All the brouhaha over Mayor Bloomberg’s banning super-sized drinks in NYC–an idiotic concept from the get-go, both the drinks and the ban–reminds me of the 1950s when I was a child and cigarettes were advertised all over the television, even by doctors saying how this or that brand was better for you. My generation looks back on that and thinks how sad it was so many people became addicted to tobacco from which they suffered debilitating illnesses and even death. Many people don’t know that the tobacco companies gave soldiers in World War II free cigarettes which was thought to be humanitarian, but later recognized to be just a brilliant way to addict a whole generation. My spouse who was in the Air Guard during VietNam remembers that drill sargaents would say, “If you have ’em, smoke ’em,” at periodic breaks, but if you didn’t smoke they would have to do field stripping, i.e., pick up the litter. That sort of attitude turned a lot of young men into smokers. Nowadays even smokers will admit that cigarettes are bad for you.
My hope is that the young people of today will look back and shake their heads over the misinformation, the out-right lies and abuse, that created a generation who will die in large numbers of totally preventable illnesses directly related to HFSC, overly refined foodstuffs, and the dangerous proliferation of so-called fast food that is 90% junk, and the idea that we need to be eating most of our waking hours.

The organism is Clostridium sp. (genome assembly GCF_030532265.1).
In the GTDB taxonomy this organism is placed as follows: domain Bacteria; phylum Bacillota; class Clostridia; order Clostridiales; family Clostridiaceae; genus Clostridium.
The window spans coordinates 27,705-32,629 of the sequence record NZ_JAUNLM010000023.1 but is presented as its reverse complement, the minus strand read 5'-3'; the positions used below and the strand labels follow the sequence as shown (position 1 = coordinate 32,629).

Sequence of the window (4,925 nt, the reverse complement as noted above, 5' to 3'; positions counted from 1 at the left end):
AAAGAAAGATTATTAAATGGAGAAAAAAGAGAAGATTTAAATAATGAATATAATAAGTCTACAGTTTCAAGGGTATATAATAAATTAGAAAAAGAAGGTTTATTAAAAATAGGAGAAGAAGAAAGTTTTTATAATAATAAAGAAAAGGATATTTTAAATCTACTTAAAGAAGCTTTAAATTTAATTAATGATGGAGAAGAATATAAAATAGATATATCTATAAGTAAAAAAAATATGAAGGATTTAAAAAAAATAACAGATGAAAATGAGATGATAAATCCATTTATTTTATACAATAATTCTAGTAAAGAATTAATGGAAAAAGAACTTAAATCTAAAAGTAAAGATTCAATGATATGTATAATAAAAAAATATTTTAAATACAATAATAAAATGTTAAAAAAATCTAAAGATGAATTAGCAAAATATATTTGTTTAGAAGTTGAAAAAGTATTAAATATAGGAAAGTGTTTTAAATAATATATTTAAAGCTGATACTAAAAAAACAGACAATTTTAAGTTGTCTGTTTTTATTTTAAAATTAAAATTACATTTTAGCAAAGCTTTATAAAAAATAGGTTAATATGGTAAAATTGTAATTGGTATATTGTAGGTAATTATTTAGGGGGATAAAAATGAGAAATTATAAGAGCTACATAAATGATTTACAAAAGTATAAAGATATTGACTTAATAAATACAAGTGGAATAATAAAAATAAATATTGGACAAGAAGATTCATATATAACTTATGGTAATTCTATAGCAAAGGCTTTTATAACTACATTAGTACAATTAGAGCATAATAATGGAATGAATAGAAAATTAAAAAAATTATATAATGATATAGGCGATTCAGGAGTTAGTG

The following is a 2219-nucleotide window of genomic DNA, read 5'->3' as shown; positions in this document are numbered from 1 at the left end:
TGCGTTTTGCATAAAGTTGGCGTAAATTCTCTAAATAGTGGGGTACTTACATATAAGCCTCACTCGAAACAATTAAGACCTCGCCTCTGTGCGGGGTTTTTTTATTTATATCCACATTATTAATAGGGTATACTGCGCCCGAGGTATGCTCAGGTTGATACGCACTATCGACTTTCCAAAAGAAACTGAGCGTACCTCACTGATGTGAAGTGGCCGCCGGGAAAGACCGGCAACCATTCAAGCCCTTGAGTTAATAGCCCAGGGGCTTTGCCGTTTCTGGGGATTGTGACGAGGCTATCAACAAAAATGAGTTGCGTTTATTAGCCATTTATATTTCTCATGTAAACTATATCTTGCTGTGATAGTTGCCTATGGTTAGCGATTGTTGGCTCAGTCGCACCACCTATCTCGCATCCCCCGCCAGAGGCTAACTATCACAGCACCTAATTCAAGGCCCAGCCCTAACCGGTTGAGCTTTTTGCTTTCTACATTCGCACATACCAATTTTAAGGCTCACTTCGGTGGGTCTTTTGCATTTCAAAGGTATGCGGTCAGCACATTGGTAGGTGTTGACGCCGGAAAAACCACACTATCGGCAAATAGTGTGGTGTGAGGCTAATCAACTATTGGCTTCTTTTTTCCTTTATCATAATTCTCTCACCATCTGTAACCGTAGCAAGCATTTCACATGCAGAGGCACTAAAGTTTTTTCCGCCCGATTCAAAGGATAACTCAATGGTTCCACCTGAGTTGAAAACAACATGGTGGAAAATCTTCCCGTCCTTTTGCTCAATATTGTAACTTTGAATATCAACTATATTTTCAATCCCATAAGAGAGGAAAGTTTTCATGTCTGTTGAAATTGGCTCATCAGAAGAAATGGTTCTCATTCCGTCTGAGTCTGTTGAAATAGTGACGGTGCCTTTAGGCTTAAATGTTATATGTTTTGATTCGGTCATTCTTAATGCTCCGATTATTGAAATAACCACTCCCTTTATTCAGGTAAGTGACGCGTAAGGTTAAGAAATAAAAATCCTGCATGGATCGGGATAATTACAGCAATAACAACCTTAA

This Father’s Day weekend I’m thinking about my dad born in the early 1920s who is lean and very fit, always has been, and has primarily eaten the diet of his ancestors, American farmers since colonial times, with foods like saturated fats and lots of meat, with little sugar. No surprise, the obesity rate was constant for generations. In the 1960s the USDA influenced largely by agri-business, with congress hugely funded by lobbies from those industries, began promoting lower fat, higher grains and sugars, which have turned us into the fattest people on earth.
Dad’s generation were the smokers, he struggled with quitting himself, my father-in-law died of lung cancer after decades of smoking picked up in the war years. Now the baby-boomers and Generation X are victims of sugar-starch-artificial sweeteners and an eat-constantly mindset that didn’t exist before.
Let’s hope that the message gets out about all these poisonous foods and habits so that our grandchildren will not suffer from the same unnecessary health problems brought to us via ignorance and greed.
Yours about learning from generation to generation,
Nan aka Sugarbaby